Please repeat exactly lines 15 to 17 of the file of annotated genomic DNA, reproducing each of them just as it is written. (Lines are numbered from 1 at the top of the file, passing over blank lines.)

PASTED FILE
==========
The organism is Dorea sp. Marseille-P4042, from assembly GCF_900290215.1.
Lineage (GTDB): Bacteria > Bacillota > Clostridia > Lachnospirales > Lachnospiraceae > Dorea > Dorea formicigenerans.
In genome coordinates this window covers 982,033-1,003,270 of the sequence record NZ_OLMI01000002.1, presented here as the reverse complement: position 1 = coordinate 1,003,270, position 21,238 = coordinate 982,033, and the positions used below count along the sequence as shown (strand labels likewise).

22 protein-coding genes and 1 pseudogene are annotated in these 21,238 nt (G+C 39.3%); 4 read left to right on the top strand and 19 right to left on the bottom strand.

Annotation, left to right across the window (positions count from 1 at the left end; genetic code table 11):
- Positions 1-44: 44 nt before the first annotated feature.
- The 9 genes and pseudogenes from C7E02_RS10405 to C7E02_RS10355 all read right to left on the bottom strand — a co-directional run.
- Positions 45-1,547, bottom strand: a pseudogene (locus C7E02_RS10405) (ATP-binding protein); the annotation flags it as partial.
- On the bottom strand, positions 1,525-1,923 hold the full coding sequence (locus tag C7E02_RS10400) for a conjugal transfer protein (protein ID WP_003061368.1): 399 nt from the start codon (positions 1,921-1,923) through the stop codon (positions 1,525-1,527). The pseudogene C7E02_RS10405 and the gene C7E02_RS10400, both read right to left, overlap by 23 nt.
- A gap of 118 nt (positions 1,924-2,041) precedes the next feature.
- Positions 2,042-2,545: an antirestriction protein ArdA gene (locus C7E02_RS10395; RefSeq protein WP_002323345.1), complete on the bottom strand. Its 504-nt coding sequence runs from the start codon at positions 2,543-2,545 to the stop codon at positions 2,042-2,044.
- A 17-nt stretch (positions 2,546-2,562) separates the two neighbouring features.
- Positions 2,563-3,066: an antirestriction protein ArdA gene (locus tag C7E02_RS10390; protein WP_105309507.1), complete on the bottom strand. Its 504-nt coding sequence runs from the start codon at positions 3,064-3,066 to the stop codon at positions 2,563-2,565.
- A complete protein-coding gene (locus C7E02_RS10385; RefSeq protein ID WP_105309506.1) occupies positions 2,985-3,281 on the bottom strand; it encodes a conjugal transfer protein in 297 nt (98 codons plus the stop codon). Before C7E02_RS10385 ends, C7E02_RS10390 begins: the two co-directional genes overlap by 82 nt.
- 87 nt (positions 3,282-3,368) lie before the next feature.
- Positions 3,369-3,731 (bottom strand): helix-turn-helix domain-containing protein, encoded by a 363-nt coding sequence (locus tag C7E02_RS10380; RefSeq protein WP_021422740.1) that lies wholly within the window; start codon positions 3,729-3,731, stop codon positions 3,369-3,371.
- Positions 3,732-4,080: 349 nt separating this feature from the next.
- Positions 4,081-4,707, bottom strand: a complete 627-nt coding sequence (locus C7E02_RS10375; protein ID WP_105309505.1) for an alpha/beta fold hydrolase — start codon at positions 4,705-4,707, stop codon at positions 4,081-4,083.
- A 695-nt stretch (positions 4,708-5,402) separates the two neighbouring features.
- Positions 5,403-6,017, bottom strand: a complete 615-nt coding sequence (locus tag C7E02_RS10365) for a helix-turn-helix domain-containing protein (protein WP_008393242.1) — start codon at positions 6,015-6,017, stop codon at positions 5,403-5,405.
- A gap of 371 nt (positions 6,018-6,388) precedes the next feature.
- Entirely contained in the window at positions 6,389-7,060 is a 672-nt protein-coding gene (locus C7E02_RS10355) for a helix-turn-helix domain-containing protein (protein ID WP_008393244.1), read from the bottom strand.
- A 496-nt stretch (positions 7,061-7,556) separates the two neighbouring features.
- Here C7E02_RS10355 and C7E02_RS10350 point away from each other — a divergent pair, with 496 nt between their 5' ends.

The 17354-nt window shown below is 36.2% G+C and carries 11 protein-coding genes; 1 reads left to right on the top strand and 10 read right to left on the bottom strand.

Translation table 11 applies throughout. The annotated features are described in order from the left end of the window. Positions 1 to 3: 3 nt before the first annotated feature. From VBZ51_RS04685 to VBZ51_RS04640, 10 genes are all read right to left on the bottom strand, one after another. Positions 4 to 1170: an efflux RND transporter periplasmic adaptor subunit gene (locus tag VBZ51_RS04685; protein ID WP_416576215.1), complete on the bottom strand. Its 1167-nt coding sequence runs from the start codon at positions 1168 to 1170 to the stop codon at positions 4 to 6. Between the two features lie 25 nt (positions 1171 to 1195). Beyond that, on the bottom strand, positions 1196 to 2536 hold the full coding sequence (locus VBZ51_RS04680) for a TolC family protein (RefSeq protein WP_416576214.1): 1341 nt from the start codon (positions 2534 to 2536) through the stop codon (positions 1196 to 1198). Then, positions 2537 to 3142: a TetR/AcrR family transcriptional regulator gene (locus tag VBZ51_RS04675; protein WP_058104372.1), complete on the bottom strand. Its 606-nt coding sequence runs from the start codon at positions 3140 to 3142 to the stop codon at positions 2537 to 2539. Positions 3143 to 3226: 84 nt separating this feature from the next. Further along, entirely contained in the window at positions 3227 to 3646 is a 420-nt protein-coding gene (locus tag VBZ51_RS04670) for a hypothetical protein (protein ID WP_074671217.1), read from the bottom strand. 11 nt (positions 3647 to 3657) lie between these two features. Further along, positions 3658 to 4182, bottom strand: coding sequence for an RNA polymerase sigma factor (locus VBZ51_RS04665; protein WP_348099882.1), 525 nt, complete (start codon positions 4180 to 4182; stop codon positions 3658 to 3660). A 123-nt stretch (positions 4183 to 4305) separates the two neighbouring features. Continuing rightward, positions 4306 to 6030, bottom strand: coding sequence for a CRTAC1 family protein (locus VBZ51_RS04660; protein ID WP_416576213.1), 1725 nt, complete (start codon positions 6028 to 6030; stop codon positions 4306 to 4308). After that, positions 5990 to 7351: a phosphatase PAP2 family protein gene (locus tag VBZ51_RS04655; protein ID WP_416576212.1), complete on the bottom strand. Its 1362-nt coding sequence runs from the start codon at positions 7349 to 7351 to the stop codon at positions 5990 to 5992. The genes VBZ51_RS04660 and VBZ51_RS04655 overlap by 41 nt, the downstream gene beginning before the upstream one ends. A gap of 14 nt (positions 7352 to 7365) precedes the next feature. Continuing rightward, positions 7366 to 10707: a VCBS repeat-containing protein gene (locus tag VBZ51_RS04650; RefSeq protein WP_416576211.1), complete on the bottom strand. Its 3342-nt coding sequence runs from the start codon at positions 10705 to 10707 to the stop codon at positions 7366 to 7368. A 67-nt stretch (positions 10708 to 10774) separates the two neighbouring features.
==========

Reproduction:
- 87 nt (positions 3,282-3,368) lie before the next feature.
- Positions 3,369-3,731 (bottom strand): helix-turn-helix domain-containing protein, encoded by a 363-nt coding sequence (locus tag C7E02_RS10380; RefSeq protein WP_021422740.1) that lies wholly within the window; start codon positions 3,729-3,731, stop codon positions 3,369-3,371.
- Positions 3,732-4,080: 349 nt separating this feature from the next.